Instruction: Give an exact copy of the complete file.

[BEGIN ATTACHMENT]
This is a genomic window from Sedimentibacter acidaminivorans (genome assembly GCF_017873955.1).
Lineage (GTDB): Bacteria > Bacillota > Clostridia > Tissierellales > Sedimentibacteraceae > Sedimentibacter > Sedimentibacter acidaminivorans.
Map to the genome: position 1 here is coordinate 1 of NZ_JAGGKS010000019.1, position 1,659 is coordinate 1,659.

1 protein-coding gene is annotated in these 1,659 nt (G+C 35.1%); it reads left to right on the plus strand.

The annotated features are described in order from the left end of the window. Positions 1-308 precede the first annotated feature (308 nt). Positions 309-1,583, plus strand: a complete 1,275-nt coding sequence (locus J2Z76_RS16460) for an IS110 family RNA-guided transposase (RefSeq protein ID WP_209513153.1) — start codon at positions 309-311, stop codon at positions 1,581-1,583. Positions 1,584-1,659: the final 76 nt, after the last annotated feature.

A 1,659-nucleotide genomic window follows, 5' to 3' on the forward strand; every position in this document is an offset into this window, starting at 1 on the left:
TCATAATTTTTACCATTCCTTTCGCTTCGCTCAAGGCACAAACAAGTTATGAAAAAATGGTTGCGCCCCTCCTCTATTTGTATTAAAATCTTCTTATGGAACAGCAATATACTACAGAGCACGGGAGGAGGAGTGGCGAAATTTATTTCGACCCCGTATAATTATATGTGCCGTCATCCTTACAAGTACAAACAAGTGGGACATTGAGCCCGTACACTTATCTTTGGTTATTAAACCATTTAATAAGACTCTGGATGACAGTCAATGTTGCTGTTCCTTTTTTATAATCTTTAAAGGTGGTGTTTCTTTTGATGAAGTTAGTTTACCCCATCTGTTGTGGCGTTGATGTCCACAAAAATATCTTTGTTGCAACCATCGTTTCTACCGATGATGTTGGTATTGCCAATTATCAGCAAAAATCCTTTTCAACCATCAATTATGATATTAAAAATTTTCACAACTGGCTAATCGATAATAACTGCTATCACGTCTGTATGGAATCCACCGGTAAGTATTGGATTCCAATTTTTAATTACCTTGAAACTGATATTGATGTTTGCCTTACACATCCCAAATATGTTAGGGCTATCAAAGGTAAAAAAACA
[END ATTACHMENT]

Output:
This is a genomic window from Sedimentibacter acidaminivorans (genome assembly GCF_017873955.1).
Lineage (GTDB): Bacteria > Bacillota > Clostridia > Tissierellales > Sedimentibacteraceae > Sedimentibacter > Sedimentibacter acidaminivorans.
Map to the genome: position 1 here is coordinate 1 of NZ_JAGGKS010000019.1, position 1,659 is coordinate 1,659.

1 protein-coding gene is annotated in these 1,659 nt (G+C 35.1%); it reads left to right on the plus strand.

The annotated features are described in order from the left end of the window. Positions 1-308 precede the first annotated feature (308 nt). Positions 309-1,583, plus strand: a complete 1,275-nt coding sequence (locus J2Z76_RS16460) for an IS110 family RNA-guided transposase (RefSeq protein ID WP_209513153.1) — start codon at positions 309-311, stop codon at positions 1,581-1,583. Positions 1,584-1,659: the final 76 nt, after the last annotated feature.

A 1,659-nucleotide genomic window follows, 5' to 3' on the forward strand; every position in this document is an offset into this window, starting at 1 on the left:
TCATAATTTTTACCATTCCTTTCGCTTCGCTCAAGGCACAAACAAGTTATGAAAAAATGGTTGCGCCCCTCCTCTATTTGTATTAAAATCTTCTTATGGAACAGCAATATACTACAGAGCACGGGAGGAGGAGTGGCGAAATTTATTTCGACCCCGTATAATTATATGTGCCGTCATCCTTACAAGTACAAACAAGTGGGACATTGAGCCCGTACACTTATCTTTGGTTATTAAACCATTTAATAAGACTCTGGATGACAGTCAATGTTGCTGTTCCTTTTTTATAATCTTTAAAGGTGGTGTTTCTTTTGATGAAGTTAGTTTACCCCATCTGTTGTGGCGTTGATGTCCACAAAAATATCTTTGTTGCAACCATCGTTTCTACCGATGATGTTGGTATTGCCAATTATCAGCAAAAATCCTTTTCAACCATCAATTATGATATTAAAAATTTTCACAACTGGCTAATCGATAATAACTGCTATCACGTCTGTATGGAATCCACCGGTAAGTATTGGATTCCAATTTTTAATTACCTTGAAACTGATATTGATGTTTGCCTTACACATCCCAAATATGTTAGGGCTATCAAAGGTAAAAAAACA